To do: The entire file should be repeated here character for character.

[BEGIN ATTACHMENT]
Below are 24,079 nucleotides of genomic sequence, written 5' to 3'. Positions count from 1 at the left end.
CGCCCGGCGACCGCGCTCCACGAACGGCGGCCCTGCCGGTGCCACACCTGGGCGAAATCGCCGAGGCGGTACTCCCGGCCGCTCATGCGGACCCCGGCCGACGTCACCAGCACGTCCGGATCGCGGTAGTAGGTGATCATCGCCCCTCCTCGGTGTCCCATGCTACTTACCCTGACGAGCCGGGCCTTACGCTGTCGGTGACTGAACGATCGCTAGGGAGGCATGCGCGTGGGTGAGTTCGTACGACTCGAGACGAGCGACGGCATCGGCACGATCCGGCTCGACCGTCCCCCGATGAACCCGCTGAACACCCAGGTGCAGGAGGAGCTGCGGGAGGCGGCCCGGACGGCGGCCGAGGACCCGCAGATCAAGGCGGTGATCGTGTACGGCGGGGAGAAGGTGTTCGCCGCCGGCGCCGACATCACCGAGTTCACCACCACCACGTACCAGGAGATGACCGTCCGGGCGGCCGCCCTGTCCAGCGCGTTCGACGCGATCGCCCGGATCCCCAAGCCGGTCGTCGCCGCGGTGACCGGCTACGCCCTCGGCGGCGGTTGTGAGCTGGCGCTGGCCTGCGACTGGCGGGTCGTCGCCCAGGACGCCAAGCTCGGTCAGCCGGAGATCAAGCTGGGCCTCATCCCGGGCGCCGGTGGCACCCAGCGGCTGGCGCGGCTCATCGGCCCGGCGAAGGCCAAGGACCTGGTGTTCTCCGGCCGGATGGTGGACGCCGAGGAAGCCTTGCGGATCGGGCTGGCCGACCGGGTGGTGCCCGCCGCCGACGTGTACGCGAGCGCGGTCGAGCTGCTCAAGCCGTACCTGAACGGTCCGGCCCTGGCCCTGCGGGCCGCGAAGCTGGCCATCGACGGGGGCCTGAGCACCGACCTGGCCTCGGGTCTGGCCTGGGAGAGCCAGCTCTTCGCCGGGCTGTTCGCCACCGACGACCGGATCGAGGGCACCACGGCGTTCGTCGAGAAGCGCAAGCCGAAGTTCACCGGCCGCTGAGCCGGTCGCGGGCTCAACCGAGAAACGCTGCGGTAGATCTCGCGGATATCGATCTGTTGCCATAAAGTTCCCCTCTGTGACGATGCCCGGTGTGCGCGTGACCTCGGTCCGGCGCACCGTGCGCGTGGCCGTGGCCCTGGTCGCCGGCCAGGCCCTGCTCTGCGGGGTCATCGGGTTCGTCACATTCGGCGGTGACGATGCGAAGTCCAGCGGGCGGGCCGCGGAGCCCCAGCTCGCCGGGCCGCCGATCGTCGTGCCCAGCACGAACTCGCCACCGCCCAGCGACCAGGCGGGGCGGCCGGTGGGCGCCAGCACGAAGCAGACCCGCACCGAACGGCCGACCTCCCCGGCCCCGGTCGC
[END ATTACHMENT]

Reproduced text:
Below are 24,079 nucleotides of genomic sequence, written 5' to 3'. Positions count from 1 at the left end.
CGCCCGGCGACCGCGCTCCACGAACGGCGGCCCTGCCGGTGCCACACCTGGGCGAAATCGCCGAGGCGGTACTCCCGGCCGCTCATGCGGACCCCGGCCGACGTCACCAGCACGTCCGGATCGCGGTAGTAGGTGATCATCGCCCCTCCTCGGTGTCCCATGCTACTTACCCTGACGAGCCGGGCCTTACGCTGTCGGTGACTGAACGATCGCTAGGGAGGCATGCGCGTGGGTGAGTTCGTACGACTCGAGACGAGCGACGGCATCGGCACGATCCGGCTCGACCGTCCCCCGATGAACCCGCTGAACACCCAGGTGCAGGAGGAGCTGCGGGAGGCGGCCCGGACGGCGGCCGAGGACCCGCAGATCAAGGCGGTGATCGTGTACGGCGGGGAGAAGGTGTTCGCCGCCGGCGCCGACATCACCGAGTTCACCACCACCACGTACCAGGAGATGACCGTCCGGGCGGCCGCCCTGTCCAGCGCGTTCGACGCGATCGCCCGGATCCCCAAGCCGGTCGTCGCCGCGGTGACCGGCTACGCCCTCGGCGGCGGTTGTGAGCTGGCGCTGGCCTGCGACTGGCGGGTCGTCGCCCAGGACGCCAAGCTCGGTCAGCCGGAGATCAAGCTGGGCCTCATCCCGGGCGCCGGTGGCACCCAGCGGCTGGCGCGGCTCATCGGCCCGGCGAAGGCCAAGGACCTGGTGTTCTCCGGCCGGATGGTGGACGCCGAGGAAGCCTTGCGGATCGGGCTGGCCGACCGGGTGGTGCCCGCCGCCGACGTGTACGCGAGCGCGGTCGAGCTGCTCAAGCCGTACCTGAACGGTCCGGCCCTGGCCCTGCGGGCCGCGAAGCTGGCCATCGACGGGGGCCTGAGCACCGACCTGGCCTCGGGTCTGGCCTGGGAGAGCCAGCTCTTCGCCGGGCTGTTCGCCACCGACGACCGGATCGAGGGCACCACGGCGTTCGTCGAGAAGCGCAAGCCGAAGTTCACCGGCCGCTGAGCCGGTCGCGGGCTCAACCGAGAAACGCTGCGGTAGATCTCGCGGATATCGATCTGTTGCCATAAAGTTCCCCTCTGTGACGATGCCCGGTGTGCGCGTGACCTCGGTCCGGCGCACCGTGCGCGTGGCCGTGGCCCTGGTCGCCGGCCAGGCCCTGCTCTGCGGGGTCATCGGGTTCGTCACATTCGGCGGTGACGATGCGAAGTCCAGCGGGCGGGCCGCGGAGCCCCAGCTCGCCGGGCCGCCGATCGTCGTGCCCAGCACGAACTCGCCACCGCCCAGCGACCAGGCGGGGCGGCCGGTGGGCGCCAGCACGAAGCAGACCCGCACCGAACGGCCGACCTCCCCGGCCCCGGTCGC